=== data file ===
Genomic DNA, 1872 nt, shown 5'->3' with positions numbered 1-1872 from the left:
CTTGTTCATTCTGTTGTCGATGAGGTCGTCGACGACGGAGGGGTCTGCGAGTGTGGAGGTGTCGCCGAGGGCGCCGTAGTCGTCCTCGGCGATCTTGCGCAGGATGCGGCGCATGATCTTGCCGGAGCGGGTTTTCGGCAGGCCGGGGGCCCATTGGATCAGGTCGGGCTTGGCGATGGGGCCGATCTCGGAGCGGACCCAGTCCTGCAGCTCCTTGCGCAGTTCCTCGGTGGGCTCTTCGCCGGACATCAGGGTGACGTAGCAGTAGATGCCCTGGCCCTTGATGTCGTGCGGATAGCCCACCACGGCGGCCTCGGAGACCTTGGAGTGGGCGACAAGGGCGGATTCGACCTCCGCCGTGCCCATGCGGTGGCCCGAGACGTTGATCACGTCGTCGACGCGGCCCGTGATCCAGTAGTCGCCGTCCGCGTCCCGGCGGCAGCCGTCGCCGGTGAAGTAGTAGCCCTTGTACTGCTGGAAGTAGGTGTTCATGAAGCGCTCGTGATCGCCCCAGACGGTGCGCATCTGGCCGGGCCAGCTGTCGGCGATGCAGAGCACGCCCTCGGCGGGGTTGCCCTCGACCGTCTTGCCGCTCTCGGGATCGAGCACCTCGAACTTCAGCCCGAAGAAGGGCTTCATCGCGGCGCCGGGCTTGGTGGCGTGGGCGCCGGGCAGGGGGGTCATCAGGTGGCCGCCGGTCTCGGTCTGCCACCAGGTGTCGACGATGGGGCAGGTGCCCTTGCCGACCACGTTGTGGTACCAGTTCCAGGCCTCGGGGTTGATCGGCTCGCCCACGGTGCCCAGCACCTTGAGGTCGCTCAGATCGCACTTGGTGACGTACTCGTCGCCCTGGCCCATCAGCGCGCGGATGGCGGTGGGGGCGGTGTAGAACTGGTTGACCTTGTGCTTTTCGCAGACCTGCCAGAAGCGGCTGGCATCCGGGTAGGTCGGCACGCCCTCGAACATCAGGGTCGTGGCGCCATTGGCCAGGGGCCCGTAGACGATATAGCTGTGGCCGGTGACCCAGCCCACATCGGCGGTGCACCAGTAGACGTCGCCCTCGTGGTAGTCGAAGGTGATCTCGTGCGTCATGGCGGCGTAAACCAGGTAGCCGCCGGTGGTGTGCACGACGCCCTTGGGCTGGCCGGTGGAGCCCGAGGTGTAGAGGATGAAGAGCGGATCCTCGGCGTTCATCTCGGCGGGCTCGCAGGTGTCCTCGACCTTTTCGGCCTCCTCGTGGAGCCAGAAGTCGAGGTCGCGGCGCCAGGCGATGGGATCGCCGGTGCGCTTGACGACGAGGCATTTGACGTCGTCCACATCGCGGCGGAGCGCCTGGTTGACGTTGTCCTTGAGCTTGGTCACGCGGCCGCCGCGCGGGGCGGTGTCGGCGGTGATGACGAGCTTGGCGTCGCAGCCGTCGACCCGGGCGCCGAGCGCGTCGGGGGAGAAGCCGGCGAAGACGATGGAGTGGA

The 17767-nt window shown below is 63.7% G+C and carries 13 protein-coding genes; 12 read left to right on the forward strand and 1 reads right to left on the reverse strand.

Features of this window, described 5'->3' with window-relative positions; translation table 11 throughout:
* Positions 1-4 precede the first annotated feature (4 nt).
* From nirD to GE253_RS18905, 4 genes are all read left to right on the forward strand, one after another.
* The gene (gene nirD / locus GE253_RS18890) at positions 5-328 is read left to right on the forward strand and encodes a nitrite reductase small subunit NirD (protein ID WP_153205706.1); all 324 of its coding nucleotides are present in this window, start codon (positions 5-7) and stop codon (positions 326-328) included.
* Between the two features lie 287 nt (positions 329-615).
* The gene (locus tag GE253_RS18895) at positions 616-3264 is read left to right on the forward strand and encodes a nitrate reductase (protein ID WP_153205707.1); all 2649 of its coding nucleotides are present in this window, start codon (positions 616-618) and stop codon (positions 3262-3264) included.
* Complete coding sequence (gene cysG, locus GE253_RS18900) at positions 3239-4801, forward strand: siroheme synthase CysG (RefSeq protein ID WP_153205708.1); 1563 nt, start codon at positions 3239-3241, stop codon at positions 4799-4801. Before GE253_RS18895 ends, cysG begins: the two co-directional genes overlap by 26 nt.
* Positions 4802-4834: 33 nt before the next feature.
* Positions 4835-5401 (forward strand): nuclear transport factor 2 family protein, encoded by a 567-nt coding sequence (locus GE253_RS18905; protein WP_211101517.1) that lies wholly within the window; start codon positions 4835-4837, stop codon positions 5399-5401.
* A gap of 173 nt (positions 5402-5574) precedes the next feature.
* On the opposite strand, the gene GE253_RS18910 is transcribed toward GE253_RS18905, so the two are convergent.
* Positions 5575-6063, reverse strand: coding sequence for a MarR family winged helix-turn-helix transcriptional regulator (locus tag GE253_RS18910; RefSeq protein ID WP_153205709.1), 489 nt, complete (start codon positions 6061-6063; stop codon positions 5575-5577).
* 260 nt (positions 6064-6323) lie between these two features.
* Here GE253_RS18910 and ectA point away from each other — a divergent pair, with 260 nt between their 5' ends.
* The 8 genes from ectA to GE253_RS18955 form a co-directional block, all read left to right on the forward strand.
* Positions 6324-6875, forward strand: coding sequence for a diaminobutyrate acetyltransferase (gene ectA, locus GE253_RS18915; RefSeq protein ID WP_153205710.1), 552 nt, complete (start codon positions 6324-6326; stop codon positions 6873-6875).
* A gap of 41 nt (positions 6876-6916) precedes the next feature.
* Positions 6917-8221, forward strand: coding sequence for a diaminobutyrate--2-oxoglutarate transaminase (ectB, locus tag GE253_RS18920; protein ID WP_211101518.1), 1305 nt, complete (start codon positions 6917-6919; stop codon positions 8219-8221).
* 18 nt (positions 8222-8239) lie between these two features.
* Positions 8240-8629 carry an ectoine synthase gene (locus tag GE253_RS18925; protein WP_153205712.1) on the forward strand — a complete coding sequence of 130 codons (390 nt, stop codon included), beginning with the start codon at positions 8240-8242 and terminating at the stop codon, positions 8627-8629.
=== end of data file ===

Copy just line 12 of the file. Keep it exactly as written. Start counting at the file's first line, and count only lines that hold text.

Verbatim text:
* Positions 4835-5401 (forward strand): nuclear transport factor 2 family protein, encoded by a 567-nt coding sequence (locus GE253_RS18905; protein WP_211101517.1) that lies wholly within the window; start codon positions 4835-4837, stop codon positions 5399-5401.